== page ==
In Krottner v. Starbucks Corp., the court followed the standing analysis in Pisciotta and allowed the claims to proceed without analyzing whether plaintiffs sufficiently alleged damages. In that case, current and former Starbucks employees whose names, addresses and Social Security numbers were stored on a laptop that was stolen from Starbucks alleged the company acted negligently and breached an implied contract. Plaintiffs suffered no financial loss from the theft but alleged they had been “extra vigilant” about monitoring their bank and 401(k) accounts and had generalized anxiety and stress regarding the situation. The Ninth Circuit held plaintiffs “suffered an injury sufficient to confer standing under Article III” due to their “a credible threat of real and immediate harm stemming from the theft of a laptop containing their unencrypted personal data.”

The Standing Analysis in Clapper v. Amnesty

As demonstrated above, while courts have mostly found that an increased risk of harm such as potential identity theft is insufficient to confer standing or establish damages, the law in this area remains unsettled. The Supreme Court’s recent decision in Clapper v. Amnesty Int’l, however, may make it more difficult for plaintiffs who fail to allege concrete harm following a data breach to see their day in court.

In Clapper, the court considered whether respondents had standing to challenge section 1881a of the Foreign Intelligence Surveillance Act based on assertions that there is an “objectively reasonable likelihood” that their communications will be intercepted at some point in the future. Respondents alternatively argued that they were injured-in-fact “because the risk of a §1881a-authorized surveillance already has forced them to take costly and burdensome measures to protect the confidentiality of their international communications.” The Clapper court rejected respondents’ standing arguments explaining that Article III standing requires the threatened injury to “be certainly impending to constitute an injury in fact” and “allegations of possible future injury are not sufficient” Because  it was speculative whether the government will imminently target communications to which respondents are parties, the court found respondents lacked stacking. In so ruling, the court stated that “we decline to abandon our usual reluctance to endorse standing theories that rest on speculation about the decisions of independent actors.”

Although the facts of Clapper did not involve a data breach, the reasoning and language of the opinion gives fuel for defendants to argue that the risk of future harm in data breach cases is insufficient for purposes of Article III standing.

As set forth above, with the exception of a few cases, private lawsuits involving data breaches where there is no concrete injury have not had much traction due to the difficulty of quantifying the harm of a privacy violation in a legally cognizable way.

The Supreme Court’s ruling in Clapper may make it more difficult for such cases to proceed. Until this issue is settled, there will likely be forum shopping and forum selection clauses in contracts to help potential litigants prosecute or defend such cases.

Written By

Dana Post, CIPP/E


If you want to comment on this post, you need to login.


Board of Directors

See the esteemed group of leaders shaping the future of the IAPP.

Contact Us

Need someone to talk to? We’re here for you.

IAPP Staff

Looking for someone specific? Visit the staff directory.

Learn more about the IAPP»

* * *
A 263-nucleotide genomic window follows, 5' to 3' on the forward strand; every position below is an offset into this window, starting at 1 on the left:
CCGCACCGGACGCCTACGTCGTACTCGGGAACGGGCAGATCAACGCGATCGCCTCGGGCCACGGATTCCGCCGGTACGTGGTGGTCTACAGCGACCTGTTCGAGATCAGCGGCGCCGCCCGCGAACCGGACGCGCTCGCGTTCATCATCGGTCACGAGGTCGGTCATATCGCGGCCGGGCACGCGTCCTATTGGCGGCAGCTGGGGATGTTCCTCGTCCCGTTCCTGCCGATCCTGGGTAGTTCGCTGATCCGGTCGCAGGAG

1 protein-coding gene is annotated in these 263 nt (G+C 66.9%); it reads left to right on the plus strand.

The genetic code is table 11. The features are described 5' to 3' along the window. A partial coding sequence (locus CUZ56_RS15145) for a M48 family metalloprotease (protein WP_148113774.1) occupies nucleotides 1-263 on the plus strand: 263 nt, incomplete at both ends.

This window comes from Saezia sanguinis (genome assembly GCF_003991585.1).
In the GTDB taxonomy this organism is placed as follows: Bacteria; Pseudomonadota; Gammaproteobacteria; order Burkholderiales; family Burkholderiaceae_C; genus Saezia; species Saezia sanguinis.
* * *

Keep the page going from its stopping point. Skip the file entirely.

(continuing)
Daily Dashboard

The day’s top stories from around the world

Privacy Perspectives

Where the real conversations in privacy happen

The Privacy Advisor

Original reporting and feature articles on the latest privacy developments

Privacy Tracker

Alerts and legal analysis of legislative trends

Privacy Tech

Exploring the technology of privacy

Canada Dashboard Digest

A roundup of the top Canadian privacy news

Europe Data Protection Digest

A roundup of the top European data protection news

Asia-Pacific Dashboard Digest

A roundup of the top privacy news from the Asia-Pacific region

Latin America Dashboard Digest

A roundup of the top privacy news from Latin America

IAPP Westin Research Center

Original works. Groundbreaking research. Emerging scholars.

Get more News »

Find a KnowledgeNet Chapter Near You

Network and talk privacy at IAPP KnowledgeNet meetings, taking place worldwide.

Women Leading Privacy

Events, volunteer opportunities and more designed to help you give and get career support and expand your network.

IAPP Job Board

Looking for a new challenge, or need to hire your next privacy pro? The IAPP Job Board is the answer.

Join the Privacy List

Have ideas? Need advice? Subscribe to the Privacy List. It’s crowdsourcing, with an exceptional crowd.

Find more ways to Connect »

Find a Privacy Training Class

Two-day privacy training classes are held around the world. See the complete schedule now.

Online Privacy Training

Build your knowledge. The privacy know-how you need is just a click away.

The Training Post—Can’t-Miss Training Updates

Subscribe now to get the latest alerts on training opportunities around the world.

New Web Conferences Added!

See our list of upcoming web conferences. Just log on, listen in and learn!

Train Your Staff

Get your team up to speed on privacy by bringing IAPP training to your organization.

Learn more »

CIPP Certification

The global standard for the go-to person for privacy laws, regulations and frameworks

CIPM Certification

The first and only privacy certification for professionals who manage day-to-day operations

CIPT Certification

The industry benchmark for IT professionals worldwide to validate their knowledge of privacy requirements

Certify Your Staff

Find out how you can bring the world’s only globally recognized privacy certification to a group in your organization.

Learn more about IAPP certification »

Get Close-up

Looking for tools and info on a hot topic? Our close-up pages organize it for you in one easy-to-find place.

Where's Your DPA?

Our interactive DPA locator helps you find data protection authorities and summary of law by country.

IAPP Westin Research Center

See the latest original research from the IAPP Westin fellows.

Looking for Certification Study Resources?

Find out what you need to prepare for your exams

More Resources »

GDPR Comprehensive: Spots Going Fast

With the top minds in the field leading this exceptional program, it's no wonder it's filling quickly. Register now to secure your spot.

Be Part of Something Big: Join the Summit

Registration is open for the Global Privacy Summit 2016. Discounted early bird rates available for a short time, register today!

Data Protection Intensive Returns to London

Registration is now open for the IAPP Europe Data Protection Intensive in London. Check out the program!

P.S.R. Call for Speakers Open!

P.S.R. is THE privacy + cloud security event of the year, and you can take a leading role. Propose a session for this year's program.

Sponsor an Event

Increase visibility for your organization—check out sponsorship opportunities today.

Exhibit at an Event

Put your brand in front of the largest gatherings of privacy pros in the world. Learn more.

More Conferences »

Become a Member

Start taking advantage of the many IAPP member benefits today

Corporate Members

See our list of high-profile corporate members—and find out why you should become one, too

Renew Your Membership

Don’t miss out for a minute—continue accessing your benefits

Join the IAPP»